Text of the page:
Tag Archives: Treasury Department

Mnuchin joins Trump casualty list

By JOHN KANELIS / johnkanelis_92@hotmail.com

Treasury Secretary Steve Mnuchin might have thought he was indestructible, that Donald Trump wouldn’t — couldn’t possibly — throw him under the proverbial bus.

Then came Trump’s bizarre video tweet and his rejection of a COVID-19 relief package that Mnuchin negotiated with congressional Democrats and Republicans on Trump’s behalf.

He now has joined the list of Cabinet officers who have fallen out of favor with a president who first picked them, then turned on them. Rex Tillerson, James Mattis, Jeff Sessions all have been booted or quit because they no longer could work for Trump. I haven’t even counted the multiple White House chiefs of staff and national security advisers.

Mnuchin’s betrayal might be the most bizarre of all.

As the Washington Post reported: The president’s denunciation of the agreement represented a stunning public broadside against his own treasury secretary, who for four years loyally shielded the president’s tax returns, endured repeated presidential tirades in private, and defended even Trump’s most incendiary and contradictory remarks. Through it all, Mnuchin had emerged with the unique ability to walk a tightrope between Trump and congressional leaders, serving as an emissary in difficult negotiations. That all ended on Tuesday, when Trump posted a video on Twitter ridiculing the agreement.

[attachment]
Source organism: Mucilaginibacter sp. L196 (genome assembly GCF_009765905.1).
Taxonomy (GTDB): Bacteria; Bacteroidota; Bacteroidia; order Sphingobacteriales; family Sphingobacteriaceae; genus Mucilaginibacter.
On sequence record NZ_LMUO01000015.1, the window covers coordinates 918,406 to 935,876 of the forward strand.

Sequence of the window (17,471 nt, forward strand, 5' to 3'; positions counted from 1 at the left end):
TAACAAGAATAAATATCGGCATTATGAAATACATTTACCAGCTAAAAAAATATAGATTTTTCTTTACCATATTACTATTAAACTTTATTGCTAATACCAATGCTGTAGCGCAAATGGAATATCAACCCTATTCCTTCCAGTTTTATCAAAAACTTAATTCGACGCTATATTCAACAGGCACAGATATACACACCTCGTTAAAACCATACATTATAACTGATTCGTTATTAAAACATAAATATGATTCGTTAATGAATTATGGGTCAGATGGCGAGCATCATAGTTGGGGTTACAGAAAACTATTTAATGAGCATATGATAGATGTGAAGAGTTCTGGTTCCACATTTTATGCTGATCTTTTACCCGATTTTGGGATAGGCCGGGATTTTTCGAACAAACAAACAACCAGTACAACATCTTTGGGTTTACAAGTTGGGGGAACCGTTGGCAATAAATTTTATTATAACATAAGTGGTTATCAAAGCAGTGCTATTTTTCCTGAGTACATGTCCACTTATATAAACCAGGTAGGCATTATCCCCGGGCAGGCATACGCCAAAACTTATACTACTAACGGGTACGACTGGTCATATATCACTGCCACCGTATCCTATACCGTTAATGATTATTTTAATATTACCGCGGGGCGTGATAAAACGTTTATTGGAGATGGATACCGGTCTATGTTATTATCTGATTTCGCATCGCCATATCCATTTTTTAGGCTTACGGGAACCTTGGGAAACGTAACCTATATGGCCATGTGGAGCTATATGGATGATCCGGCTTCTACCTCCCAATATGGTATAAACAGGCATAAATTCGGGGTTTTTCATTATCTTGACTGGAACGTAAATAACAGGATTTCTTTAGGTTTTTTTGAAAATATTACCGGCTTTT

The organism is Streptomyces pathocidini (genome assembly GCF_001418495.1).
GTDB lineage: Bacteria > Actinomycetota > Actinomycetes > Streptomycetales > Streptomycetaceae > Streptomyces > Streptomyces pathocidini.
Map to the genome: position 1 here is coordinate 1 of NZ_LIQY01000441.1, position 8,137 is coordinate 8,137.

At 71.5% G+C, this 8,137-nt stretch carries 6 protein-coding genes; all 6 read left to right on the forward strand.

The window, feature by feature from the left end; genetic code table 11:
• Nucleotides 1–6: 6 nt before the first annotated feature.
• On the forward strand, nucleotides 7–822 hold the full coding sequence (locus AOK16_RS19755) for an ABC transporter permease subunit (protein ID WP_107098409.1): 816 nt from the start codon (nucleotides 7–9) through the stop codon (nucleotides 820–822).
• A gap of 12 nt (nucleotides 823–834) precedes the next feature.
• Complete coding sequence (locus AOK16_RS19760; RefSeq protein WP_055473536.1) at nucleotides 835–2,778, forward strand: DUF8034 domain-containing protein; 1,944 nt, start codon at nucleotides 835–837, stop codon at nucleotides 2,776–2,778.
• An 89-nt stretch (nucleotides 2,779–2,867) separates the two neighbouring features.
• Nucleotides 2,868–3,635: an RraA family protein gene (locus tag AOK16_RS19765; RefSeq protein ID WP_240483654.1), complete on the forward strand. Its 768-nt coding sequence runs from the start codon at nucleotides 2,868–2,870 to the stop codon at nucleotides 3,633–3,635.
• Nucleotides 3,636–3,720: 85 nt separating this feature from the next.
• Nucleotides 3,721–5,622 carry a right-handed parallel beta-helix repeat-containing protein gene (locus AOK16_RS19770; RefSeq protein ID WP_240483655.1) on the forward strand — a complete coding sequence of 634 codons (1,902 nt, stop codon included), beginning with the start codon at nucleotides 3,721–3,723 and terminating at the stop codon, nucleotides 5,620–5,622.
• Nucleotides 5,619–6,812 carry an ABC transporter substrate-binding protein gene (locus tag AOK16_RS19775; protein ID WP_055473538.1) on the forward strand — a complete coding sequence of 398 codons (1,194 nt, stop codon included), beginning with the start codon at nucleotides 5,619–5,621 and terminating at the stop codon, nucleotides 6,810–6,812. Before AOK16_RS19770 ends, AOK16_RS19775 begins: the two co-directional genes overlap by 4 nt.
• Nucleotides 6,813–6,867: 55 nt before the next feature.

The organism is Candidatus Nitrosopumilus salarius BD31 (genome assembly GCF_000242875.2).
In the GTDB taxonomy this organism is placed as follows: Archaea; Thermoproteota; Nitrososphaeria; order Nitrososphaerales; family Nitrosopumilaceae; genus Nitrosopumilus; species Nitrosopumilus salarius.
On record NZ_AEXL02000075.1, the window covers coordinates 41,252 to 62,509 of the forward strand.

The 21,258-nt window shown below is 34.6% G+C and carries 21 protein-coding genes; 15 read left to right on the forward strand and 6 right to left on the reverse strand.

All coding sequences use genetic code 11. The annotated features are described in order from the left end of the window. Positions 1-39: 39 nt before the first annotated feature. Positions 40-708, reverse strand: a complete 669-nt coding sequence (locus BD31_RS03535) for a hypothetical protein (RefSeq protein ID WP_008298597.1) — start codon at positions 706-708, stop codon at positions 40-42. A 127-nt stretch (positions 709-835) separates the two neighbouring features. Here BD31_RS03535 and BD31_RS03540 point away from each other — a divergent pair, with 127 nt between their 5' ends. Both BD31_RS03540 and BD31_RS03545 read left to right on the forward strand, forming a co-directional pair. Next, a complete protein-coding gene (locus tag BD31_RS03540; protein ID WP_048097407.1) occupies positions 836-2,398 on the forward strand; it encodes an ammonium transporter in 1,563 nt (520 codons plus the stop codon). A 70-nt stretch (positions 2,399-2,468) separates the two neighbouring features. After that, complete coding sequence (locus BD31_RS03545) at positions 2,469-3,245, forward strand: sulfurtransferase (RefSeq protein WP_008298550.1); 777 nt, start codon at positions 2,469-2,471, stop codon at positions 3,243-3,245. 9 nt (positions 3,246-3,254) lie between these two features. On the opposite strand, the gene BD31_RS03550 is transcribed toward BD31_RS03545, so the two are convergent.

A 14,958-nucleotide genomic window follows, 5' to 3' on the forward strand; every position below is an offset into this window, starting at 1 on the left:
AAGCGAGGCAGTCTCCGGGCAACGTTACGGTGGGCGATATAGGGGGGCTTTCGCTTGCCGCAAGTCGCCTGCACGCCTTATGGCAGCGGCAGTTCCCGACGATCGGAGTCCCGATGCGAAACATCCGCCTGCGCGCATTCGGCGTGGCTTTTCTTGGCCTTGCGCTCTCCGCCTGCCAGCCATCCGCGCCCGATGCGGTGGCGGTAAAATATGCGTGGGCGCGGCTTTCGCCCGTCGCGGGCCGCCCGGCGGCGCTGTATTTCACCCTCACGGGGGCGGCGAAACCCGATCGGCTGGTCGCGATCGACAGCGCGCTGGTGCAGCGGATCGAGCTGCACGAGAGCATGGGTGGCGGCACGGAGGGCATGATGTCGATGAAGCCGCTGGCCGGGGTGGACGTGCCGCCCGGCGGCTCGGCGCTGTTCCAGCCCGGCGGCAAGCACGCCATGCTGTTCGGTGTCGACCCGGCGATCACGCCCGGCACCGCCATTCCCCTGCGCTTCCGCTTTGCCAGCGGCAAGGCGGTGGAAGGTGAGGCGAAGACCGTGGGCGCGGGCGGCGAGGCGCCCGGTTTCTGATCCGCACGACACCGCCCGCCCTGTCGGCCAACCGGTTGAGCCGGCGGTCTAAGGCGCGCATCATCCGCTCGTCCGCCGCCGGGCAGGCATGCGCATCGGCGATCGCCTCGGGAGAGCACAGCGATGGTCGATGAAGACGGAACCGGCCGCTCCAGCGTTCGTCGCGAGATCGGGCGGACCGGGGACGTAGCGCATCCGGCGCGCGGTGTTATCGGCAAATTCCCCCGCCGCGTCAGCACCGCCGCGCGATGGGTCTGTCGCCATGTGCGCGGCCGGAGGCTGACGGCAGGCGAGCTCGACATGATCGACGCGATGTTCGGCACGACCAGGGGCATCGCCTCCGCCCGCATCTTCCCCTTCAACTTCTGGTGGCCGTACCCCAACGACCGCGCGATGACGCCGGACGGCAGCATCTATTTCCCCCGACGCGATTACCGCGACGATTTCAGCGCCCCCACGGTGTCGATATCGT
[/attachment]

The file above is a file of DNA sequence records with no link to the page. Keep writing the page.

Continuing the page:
Mnuchin’s loyalty to Trump could end with painful setback as president shreds stimulus deal (msn.com)

The deal called for $600 payments to Americans; it extended unemployment insurance for millions of Americans; it keeps the government running past next Tuesday. Mnuchin packed Trump’s load for this deal while working with members of Congress. Now he’s been stabbed deeply in the back.

Wow! That’s all I have at this moment.

Trump’s chaotic end as president could possibly inflict an enormous number of casualties. I do not include Secretary Mnuchin among them. They would include millions of Americans who are waiting on some form of relief from their government. Now comes this astonishing rejection by the man elected president of the United States — the guy who took an oath to protect Americans — of a deal his team negotiated on his behalf.

Can there be anything more disgusting than this? Sure, but holy smokes, man! This really stinks!

Steve Mnuchin now stands as the latest example of how Donald Trump measures loyalty. It goes only in one direction. This individual does not return it … to anyone!

Mnuchin takes one for the team?

Treasury Secretary Steve Mnuchin has come clean … I guess.

He told CNN’s Jake Tapper today that putting Donald Trump’s name on the stimulus checks that are coming to millions of American households was, um, his idea.